Dutch limited liability companies must prepare its financial statements. The content of the financial statements (balance sheet, the profit and loss account, and explanatory notes and the consolidated annual accounts if applicable) is based on the size of the Dutch company (total assets, turnover and employees).
It may suffice for small and medium-sized companies to publish an abridged balance sheet and explanatory notes. A small company does not need to publish its profit and loss accounts and other information, medium-sized companies must publish an abridged version of their profit and loss account. Small, medium-sized, and group companies whose accounts are included in the consolidated accounts of another company are subjected to less stringent reporting, auditing, and publication requirements.
The annual accounts prepared in accordance with Generally-Accepted Accounting Principles (GAAP) shall provide such a view as enables a sound judgment to be formed on the assets and liabilities and results of the company and, insofar as the nature of annual accounts permit, of its solvency and liquidity. If so justified by the international structure of its group, the annual accounts may be prepared in accordance with GAAP of one of the members of the group. If the company makes use of the aforementioned possibility, it shall make a statement in the explanatory notes of its annual accounts.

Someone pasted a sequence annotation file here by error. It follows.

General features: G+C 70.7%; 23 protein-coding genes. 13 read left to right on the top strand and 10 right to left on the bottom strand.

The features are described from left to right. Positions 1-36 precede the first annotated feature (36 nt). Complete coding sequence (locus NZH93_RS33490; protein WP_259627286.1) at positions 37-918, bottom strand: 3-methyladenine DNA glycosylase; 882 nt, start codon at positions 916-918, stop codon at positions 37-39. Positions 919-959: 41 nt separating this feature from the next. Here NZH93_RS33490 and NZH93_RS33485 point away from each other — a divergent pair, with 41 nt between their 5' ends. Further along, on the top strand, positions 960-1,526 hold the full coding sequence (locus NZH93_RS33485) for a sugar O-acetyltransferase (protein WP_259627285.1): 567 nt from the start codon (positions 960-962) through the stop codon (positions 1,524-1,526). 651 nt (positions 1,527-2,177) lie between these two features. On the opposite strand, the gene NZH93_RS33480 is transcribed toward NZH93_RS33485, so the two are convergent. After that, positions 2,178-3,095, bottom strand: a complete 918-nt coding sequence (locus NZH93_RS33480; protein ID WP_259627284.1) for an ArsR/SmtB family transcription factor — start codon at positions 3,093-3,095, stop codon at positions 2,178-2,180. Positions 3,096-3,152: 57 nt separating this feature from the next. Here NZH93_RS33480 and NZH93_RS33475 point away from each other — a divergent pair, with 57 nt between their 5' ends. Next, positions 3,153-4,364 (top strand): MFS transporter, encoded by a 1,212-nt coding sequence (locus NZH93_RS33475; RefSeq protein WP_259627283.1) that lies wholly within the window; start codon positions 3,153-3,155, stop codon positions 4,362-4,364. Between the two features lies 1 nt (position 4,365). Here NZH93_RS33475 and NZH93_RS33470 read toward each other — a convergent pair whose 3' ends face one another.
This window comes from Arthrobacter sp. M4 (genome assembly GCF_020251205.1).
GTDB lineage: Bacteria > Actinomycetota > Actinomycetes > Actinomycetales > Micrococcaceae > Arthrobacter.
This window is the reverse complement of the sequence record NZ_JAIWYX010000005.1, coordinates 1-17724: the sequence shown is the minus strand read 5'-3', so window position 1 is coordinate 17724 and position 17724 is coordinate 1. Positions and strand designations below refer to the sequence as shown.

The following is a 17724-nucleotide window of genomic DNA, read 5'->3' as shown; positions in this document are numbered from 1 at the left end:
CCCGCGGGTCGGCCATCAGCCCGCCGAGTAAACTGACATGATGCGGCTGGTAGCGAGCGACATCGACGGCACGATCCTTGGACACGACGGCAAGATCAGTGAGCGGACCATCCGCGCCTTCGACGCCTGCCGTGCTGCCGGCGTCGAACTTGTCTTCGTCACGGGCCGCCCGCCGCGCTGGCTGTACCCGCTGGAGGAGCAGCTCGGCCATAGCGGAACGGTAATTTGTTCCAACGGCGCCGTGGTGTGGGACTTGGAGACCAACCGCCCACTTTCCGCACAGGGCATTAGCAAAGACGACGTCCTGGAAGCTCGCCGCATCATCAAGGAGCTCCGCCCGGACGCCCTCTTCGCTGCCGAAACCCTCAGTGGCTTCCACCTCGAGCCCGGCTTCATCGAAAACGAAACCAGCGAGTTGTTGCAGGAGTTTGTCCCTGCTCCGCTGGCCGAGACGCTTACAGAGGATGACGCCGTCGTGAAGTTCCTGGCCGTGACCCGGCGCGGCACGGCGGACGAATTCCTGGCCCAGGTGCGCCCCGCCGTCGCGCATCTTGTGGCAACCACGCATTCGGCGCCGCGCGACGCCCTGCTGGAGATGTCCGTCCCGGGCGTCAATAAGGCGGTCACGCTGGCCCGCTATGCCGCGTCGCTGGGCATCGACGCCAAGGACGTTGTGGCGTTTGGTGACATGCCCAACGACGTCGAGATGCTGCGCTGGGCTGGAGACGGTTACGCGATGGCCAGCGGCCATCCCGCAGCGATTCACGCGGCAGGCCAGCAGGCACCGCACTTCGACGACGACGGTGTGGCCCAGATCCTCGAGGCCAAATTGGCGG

Do you need an audit?
Medium-sized and large companies are required to have their annual accounts audited. Annual accounts of group companies that do not need to be drawn up in accordance with the legal requirements do not need to be audited. The external auditor must examine whether the annual accounts provide the requisite legal disclosures and whether the annual accounts, the director’s report, and other information comply with the statutory requirements. It should also be verified that the director’s report does not conflict with the annual accounts. The auditor must be a certified Dutch accountant or a foreign auditor licensed to practice in the Netherlands and is to be appointed by the shareholders. If the shareholders fail to do so, other respective corporate bodies may be authorized to appoint the accountant.